But that’s not to say that the Three Colors trilogy is some schlocky, listless piece of filmmaking. No, it’s quite the contrary, the Three Colors trilogy is the greatest film trilogy. Easily, in fact. Blue, White, Red, all three trump the much acclaimed Star Wars, Lord of Rings, and Dollars trilogies. It’s also probably the only trilogy where the third and final installment is the best of the three in the trilogy. The films, meant to represent the three colors on the French flag, and the story of each film is loosely based on one of the three political ideals in the motto of the French Republic: liberty, equality, fraternity. If The Double Life of Véronique didn’t already convince me that Kieślowski is the master of the visual narrative then the Three Colors trilogy further solidifies that. What is especially fascinating about the trilogy is how, due to the nature of the films, exposition in this case is not necessarily related to plot, but rather to the understanding of a human being.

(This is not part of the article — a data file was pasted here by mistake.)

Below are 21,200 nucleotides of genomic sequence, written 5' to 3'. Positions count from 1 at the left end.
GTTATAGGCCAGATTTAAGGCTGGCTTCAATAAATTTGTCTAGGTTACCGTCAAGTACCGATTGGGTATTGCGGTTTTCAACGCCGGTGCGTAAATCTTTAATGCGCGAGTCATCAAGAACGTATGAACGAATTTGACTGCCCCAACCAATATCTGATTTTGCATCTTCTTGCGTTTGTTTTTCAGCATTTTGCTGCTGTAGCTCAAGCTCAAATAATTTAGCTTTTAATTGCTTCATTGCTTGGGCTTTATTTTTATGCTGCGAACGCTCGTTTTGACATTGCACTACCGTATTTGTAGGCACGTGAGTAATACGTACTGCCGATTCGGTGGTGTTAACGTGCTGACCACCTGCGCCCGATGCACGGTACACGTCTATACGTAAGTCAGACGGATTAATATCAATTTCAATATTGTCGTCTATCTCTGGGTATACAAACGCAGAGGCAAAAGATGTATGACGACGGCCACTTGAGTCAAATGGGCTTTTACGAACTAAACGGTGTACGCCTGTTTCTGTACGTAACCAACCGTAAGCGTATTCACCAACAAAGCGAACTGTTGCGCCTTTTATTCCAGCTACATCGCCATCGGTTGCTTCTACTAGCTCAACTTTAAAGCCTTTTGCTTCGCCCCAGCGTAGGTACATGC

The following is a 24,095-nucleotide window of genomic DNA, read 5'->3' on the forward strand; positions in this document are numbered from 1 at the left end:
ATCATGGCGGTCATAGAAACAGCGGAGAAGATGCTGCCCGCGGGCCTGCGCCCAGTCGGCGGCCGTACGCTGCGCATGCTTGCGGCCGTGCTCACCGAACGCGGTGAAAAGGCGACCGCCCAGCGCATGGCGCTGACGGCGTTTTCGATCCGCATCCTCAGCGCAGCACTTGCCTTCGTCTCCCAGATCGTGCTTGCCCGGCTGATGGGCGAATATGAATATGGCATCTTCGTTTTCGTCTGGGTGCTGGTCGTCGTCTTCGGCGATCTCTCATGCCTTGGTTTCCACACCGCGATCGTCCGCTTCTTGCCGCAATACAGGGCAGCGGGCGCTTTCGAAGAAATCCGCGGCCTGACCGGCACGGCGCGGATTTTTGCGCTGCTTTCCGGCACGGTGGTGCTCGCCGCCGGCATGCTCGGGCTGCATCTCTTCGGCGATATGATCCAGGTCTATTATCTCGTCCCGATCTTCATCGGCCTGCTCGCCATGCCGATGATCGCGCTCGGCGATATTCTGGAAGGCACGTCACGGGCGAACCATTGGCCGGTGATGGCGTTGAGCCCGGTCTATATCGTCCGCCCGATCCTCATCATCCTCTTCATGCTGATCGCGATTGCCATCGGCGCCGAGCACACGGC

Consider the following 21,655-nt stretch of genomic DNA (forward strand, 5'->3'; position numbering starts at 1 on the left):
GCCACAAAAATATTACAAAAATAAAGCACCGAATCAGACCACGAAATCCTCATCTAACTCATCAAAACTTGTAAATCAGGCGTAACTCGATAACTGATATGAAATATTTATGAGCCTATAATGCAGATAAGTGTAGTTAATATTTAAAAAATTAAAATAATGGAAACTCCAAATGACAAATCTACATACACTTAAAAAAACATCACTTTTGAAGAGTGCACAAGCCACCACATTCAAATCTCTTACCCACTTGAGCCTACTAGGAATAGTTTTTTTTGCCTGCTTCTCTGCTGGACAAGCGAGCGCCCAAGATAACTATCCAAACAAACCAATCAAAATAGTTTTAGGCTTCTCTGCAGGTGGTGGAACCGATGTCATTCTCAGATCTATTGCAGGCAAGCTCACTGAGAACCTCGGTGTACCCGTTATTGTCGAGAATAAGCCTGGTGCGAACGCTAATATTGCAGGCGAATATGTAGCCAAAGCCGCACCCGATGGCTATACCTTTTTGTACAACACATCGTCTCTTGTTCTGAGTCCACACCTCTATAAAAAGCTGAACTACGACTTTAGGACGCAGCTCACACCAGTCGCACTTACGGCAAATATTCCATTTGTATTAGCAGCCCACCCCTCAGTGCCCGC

For example, I just love the way Kieślowski delves ever so deeply into the true nature of Julie and in such a remarkable way that by the end of the film we understand her utterly. Free from all that clutter of dialogue and, for the most part, interaction with other characters we see the character Julie alone and in her most natural state. Kieślowski takes his early documentary background and conveys his character in an almost voyeuristic manner. Showing Julie in anything but a state of solitude would be false; due to human nature Julie with family friend Oliver would not be Julie, but rather a reflection of her true self, which, although certainly interesting, pales in comparison to observing her silently struggle with the death of her husband and daughter alone.